Global crude steel production totaled 161 MMT in March, decreasing by 5.8% YoY off a high base in 2021. This was largely driven by a fall in Chinese production. Chinese steel output totaled 88 MMT in March, down 6.4% YoY. This brings total production for the first quarter to 243.4 MMT, down 10.5% from the same period in 2021. Ongoing lockdowns in the country have caused disruptions in transporting raw materials, namely coal and iron ore, from ports to steel mills hampering production. Meanwhile, the country’s property sector remains suppressed, driving a similar decline in demand. Any rebound in production will be limited by the continuation of emissions regulations, with the state planner last Tuesday announcing the country will target output below 2021 levels in 2022.
Production outside of China totaled 72.8 MMT in March, a decrease of 3.9% YoY. EU production declined 8.5% YoY, totaling 12.8 MMT. North American production fell by 2.8% YoY, totaling 9.7 MMT, while Japanese production fell by 4.3% YoY, totaling 8 MMT. Mills have struggled to absorb high energy and raw material costs, forcing many mills to limit output. India was a notable exception to the broad-based decline in global steel production, with March output amounting to 10.9 MMT, increasing 4.4% YoY. India’s government has been working to encourage increased output, with a target of 300 MMT of annual domestic steel capacity by the 2031 April-March. India produced 120 MMT of crude steel in FY21, rising by 16.5% YoY.
Iron ore and coking coal prices have fallen sharply, as the threat of further lockdowns in China, a lack of significant stimulus measures from China’s central bank and a weakening yuan have stoked demand fears. On China’s Dalian commodity exchange, the most-traded September iron ore futures contract fell by 10.7% in Monday trading, closing at 794.5 CNY/tonne. The September hard coking coal futures contract fell 5.8%, closing at 2,860 CNY/tonne.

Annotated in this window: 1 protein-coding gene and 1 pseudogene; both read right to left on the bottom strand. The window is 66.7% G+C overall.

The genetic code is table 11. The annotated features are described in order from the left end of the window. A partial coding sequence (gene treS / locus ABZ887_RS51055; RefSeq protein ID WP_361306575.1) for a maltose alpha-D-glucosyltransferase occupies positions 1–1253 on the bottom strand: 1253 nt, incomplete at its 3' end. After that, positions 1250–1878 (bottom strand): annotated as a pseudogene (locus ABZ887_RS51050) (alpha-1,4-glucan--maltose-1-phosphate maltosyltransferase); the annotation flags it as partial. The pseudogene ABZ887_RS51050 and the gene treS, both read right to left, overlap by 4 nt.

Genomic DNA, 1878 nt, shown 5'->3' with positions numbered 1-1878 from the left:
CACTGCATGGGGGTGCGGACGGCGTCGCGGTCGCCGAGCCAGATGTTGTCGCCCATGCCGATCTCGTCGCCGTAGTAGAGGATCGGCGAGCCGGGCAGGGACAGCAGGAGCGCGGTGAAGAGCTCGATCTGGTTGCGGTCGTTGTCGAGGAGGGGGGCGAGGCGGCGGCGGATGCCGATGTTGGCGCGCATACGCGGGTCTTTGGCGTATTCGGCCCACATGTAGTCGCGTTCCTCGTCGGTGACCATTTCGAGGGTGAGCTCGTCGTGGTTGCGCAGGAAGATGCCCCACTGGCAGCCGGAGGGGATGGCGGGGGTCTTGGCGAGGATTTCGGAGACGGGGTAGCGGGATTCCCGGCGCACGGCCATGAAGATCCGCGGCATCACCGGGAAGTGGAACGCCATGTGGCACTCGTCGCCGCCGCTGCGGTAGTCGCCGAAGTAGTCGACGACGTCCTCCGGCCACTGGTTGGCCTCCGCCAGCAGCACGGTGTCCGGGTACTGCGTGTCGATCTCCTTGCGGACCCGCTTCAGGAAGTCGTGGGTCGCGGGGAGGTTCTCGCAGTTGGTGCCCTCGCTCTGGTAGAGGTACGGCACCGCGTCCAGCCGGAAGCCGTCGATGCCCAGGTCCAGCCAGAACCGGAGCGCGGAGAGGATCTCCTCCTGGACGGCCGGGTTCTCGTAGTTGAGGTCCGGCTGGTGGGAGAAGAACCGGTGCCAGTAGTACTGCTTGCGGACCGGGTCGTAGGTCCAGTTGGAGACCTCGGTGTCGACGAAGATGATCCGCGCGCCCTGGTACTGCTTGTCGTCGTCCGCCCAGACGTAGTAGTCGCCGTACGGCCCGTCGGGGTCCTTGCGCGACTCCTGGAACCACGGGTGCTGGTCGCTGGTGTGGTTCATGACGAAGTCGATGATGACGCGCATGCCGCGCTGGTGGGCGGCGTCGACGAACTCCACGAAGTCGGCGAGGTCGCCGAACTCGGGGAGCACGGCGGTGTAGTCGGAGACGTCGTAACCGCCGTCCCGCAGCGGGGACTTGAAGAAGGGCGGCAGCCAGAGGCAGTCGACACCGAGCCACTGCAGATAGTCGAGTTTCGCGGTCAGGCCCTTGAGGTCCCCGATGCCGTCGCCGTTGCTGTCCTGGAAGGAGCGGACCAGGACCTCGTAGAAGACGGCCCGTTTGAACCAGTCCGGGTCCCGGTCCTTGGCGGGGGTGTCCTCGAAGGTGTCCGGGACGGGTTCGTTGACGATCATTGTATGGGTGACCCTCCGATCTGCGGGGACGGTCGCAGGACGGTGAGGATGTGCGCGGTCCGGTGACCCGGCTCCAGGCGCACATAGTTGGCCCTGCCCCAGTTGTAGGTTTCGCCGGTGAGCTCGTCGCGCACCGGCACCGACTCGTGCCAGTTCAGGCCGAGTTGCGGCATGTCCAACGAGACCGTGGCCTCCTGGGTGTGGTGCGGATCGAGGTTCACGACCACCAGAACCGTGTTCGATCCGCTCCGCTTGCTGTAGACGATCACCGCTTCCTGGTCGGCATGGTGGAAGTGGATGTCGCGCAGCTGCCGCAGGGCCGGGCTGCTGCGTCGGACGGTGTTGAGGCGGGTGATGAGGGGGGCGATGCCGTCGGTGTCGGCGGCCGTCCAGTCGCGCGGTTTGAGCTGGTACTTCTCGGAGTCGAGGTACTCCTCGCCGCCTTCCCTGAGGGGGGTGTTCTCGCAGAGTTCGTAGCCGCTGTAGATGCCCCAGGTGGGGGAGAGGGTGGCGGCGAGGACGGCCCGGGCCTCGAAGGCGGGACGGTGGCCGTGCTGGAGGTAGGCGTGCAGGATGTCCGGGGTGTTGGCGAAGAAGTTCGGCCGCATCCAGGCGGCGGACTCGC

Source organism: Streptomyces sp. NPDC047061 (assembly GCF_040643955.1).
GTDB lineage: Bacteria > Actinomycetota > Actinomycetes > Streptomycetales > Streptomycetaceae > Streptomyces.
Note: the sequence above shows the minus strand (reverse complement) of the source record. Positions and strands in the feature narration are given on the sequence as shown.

Covid-19 continues to pose a threat to steel demand in China. An end to Shanghai’s lockdown does not appear any closer, while new cases in Beijing have triggered mass Covid testing in 10 districts and localized building lockdowns, prompting concerns of the implementation of restrictions like in Shanghai. Aggressive stimulus measures by China’s central bank in response to these outbreaks remain unlikely. While the PBOC announced it would take measures to assist small and medium sized firms and maintain liquidity in financial markets, it also reiterated that a cautious approach would be taken to maintain price stability.
Higher import costs due to a weakening currency have also hit demand. The yuan has fallen more than 3% against the US dollar in the past month, driven by an inversion of China-US interest rates and the threat of further Covid measures. On Monday, the currency hit a one-year low against the dollar of 6.5775. In response, the PBOC announced it would lower banks’ FX reserve ratio requirements by 100 basis points to 8% from 15 May.